Issue 38. September 1, 2023 ✨ Higher Power Coaching & Consulting ✨
When I first started learning about boundaries, the idea that boundaries are self-protective was the concept of boundaries that I understood first. That is, they’re about setting limits with other people about what I will and will not tolerate, what’s okay with me and not okay with me.
As I went along in my boundary-building journey, I learned there was a lot more nuance than that. They’re about taking care of myself and keeping out of harm’s way, as well as reducing my chances of being triggered. I can’t go the rest of my life without ever being triggered, but there’s plenty I can do to minimize those opportunities.
There’s a quote I learned many years ago that’s very fitting here. I thought I knew what it meant before I got into recovery but I really didn’t. Here it is:
“It’s easier to put slippers on your feet
than to carpet the world.”
This is a Chinese proverb and the idea here is that the world has sharp jagged edges. Instead of carpeting the entire world, we can put slippers on our own feet to keep from stubbing our toes on those sharp, jagged edges. This is a metaphor for trying to control the world around us to be the way that we want it to be. I honestly didn’t realize I was trying to do that before recovery.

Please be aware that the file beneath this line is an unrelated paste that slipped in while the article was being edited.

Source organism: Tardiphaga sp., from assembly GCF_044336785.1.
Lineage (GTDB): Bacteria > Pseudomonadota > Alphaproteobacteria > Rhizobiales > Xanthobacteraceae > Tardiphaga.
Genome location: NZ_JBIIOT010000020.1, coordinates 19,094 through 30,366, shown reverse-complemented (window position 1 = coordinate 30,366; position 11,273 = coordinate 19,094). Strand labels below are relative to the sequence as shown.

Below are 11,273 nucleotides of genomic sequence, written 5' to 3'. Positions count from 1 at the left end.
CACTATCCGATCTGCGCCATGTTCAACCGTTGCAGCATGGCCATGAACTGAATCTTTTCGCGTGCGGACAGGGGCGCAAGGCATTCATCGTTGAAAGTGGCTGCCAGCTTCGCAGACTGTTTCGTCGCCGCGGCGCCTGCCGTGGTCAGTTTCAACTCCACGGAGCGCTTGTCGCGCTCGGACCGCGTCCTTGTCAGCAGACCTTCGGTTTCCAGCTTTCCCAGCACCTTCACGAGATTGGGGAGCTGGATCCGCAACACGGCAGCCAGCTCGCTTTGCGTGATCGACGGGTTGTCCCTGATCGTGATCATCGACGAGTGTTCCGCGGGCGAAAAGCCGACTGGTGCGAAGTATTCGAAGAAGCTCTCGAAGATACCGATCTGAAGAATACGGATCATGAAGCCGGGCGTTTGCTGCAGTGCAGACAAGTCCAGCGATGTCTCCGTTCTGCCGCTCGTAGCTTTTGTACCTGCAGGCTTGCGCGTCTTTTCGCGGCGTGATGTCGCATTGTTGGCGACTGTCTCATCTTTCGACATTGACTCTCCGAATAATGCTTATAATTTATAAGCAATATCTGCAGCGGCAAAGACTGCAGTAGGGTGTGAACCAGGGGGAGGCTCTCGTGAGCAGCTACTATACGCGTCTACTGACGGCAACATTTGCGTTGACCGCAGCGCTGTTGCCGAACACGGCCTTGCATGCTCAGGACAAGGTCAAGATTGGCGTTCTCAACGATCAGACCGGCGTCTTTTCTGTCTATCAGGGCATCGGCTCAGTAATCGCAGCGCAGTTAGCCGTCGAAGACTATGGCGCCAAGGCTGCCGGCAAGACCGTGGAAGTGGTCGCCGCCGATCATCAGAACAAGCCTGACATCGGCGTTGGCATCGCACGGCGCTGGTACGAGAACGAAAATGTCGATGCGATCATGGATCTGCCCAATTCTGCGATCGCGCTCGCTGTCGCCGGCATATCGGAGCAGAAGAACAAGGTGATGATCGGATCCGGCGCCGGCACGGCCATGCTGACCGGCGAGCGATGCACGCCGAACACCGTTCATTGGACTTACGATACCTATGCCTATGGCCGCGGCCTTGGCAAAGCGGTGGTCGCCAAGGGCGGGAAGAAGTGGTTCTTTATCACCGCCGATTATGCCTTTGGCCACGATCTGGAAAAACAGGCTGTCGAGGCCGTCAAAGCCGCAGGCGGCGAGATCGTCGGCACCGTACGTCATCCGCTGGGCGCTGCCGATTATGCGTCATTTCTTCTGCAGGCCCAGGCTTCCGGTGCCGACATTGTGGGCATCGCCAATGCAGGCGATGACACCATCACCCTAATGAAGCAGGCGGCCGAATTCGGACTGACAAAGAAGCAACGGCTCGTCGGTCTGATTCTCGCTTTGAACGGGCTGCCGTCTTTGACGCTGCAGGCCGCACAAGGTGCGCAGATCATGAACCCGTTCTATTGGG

I can’t change people, but I can put limits on them, or get some distance on them. Sometimes that distance is physical, sometimes that distance is with time. I can also stay away from “dangerous neighborhoods.” I can’t change what’s on the news, but I can stop watching it if it’s constantly triggering me. In fact, I stopped watching the news and engaging in politics a few years ago because it serves my mental health to do so. I prioritize the regulation of my nervous system over being an informed citizen. The way I see it, the world is better served when Barb has stable mental health than when she doesn’t!
The question is – what are the slippers that I can put on my feet to protect myself, keep myself from harm, and reduce my chances of being triggered? Here are some of the “slippers” I’ve learned to put on my feet…
Time is a big one, which I wrote about here. Here’s another example of how I use time for self-protection:
I’m the kind of person who likes consistency, it’s healthy for me to have a routine so I’m a planner. I like to plan things ahead of time, it makes me feel more calm when I have an idea of what’s coming up. I’m willing to switch a plan because, after all, it’s my plan – I made it and can switch it if I want to. I feel more secure in my life when I have an idea of where I need to go, what I need to bring with me. This includes food because I’m in recovery for compulsive over eating and I follow a food plan (which has helped a lot in building healthy boundaries!). Here are some other boundaries of self—protection I’ve developed over time.
- If someone is triggering me, I don’t have to allow them to continue doing that. I can block them on phone and email. I can always unblock them at a later time if that makes sense for me.
- If someone is yelling at me, I put my hand up to signal them to stop. This non-verbally signals to them, “Don’t talk to me like that.”
- Mean people scare me because there’s no limit to what a mean person will say or do, so I don’t spend time around them. I can’t change them into an un-mean person, but I can get some distance from them. I don’t need to try to work with them or change them into something I’d like them to be.
- My family is pretty dysfunctional, so I spend very little (or no) time with them, and do so rarely.
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